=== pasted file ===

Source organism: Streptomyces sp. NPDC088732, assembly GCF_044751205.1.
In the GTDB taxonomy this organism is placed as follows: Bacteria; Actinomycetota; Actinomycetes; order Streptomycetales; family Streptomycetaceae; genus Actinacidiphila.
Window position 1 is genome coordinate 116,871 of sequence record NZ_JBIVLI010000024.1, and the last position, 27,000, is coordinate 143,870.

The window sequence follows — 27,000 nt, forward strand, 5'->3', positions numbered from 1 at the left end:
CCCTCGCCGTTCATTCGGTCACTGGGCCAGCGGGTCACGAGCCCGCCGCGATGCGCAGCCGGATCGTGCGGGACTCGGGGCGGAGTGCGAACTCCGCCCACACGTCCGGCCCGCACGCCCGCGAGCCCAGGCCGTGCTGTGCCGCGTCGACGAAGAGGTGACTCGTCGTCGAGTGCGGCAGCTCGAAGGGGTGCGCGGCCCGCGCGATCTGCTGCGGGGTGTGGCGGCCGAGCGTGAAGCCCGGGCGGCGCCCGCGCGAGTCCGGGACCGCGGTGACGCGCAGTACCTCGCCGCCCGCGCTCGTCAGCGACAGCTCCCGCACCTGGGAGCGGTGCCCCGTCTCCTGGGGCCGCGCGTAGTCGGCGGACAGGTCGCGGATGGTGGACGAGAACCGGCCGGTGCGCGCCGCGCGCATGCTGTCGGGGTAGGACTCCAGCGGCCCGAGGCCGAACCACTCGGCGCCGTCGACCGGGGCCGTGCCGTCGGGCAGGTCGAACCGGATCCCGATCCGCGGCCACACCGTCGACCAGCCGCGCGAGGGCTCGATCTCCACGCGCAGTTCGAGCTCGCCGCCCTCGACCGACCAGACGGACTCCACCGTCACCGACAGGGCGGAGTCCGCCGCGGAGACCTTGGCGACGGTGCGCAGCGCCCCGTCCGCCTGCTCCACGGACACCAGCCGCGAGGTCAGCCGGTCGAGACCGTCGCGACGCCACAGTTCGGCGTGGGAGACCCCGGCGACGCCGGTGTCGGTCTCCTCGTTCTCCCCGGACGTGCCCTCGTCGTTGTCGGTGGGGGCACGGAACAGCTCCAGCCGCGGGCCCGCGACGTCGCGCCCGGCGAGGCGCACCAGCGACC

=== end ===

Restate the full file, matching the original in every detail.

Source organism: Streptomyces sp. NPDC088732, assembly GCF_044751205.1.
In the GTDB taxonomy this organism is placed as follows: Bacteria; Actinomycetota; Actinomycetes; order Streptomycetales; family Streptomycetaceae; genus Actinacidiphila.
Window position 1 is genome coordinate 116,871 of sequence record NZ_JBIVLI010000024.1, and the last position, 27,000, is coordinate 143,870.

The window sequence follows — 27,000 nt, forward strand, 5'->3', positions numbered from 1 at the left end:
CCCTCGCCGTTCATTCGGTCACTGGGCCAGCGGGTCACGAGCCCGCCGCGATGCGCAGCCGGATCGTGCGGGACTCGGGGCGGAGTGCGAACTCCGCCCACACGTCCGGCCCGCACGCCCGCGAGCCCAGGCCGTGCTGTGCCGCGTCGACGAAGAGGTGACTCGTCGTCGAGTGCGGCAGCTCGAAGGGGTGCGCGGCCCGCGCGATCTGCTGCGGGGTGTGGCGGCCGAGCGTGAAGCCCGGGCGGCGCCCGCGCGAGTCCGGGACCGCGGTGACGCGCAGTACCTCGCCGCCCGCGCTCGTCAGCGACAGCTCCCGCACCTGGGAGCGGTGCCCCGTCTCCTGGGGCCGCGCGTAGTCGGCGGACAGGTCGCGGATGGTGGACGAGAACCGGCCGGTGCGCGCCGCGCGCATGCTGTCGGGGTAGGACTCCAGCGGCCCGAGGCCGAACCACTCGGCGCCGTCGACCGGGGCCGTGCCGTCGGGCAGGTCGAACCGGATCCCGATCCGCGGCCACACCGTCGACCAGCCGCGCGAGGGCTCGATCTCCACGCGCAGTTCGAGCTCGCCGCCCTCGACCGACCAGACGGACTCCACCGTCACCGACAGGGCGGAGTCCGCCGCGGAGACCTTGGCGACGGTGCGCAGCGCCCCGTCCGCCTGCTCCACGGACACCAGCCGCGAGGTCAGCCGGTCGAGACCGTCGCGACGCCACAGTTCGGCGTGGGAGACCCCGGCGACGCCGGTGTCGGTCTCCTCGTTCTCCCCGGACGTGCCCTCGTCGTTGTCGGTGGGGGCACGGAACAGCTCCAGCCGCGGGCCCGCGACGTCGCGCCCGGCGAGGCGCACCAGCGACC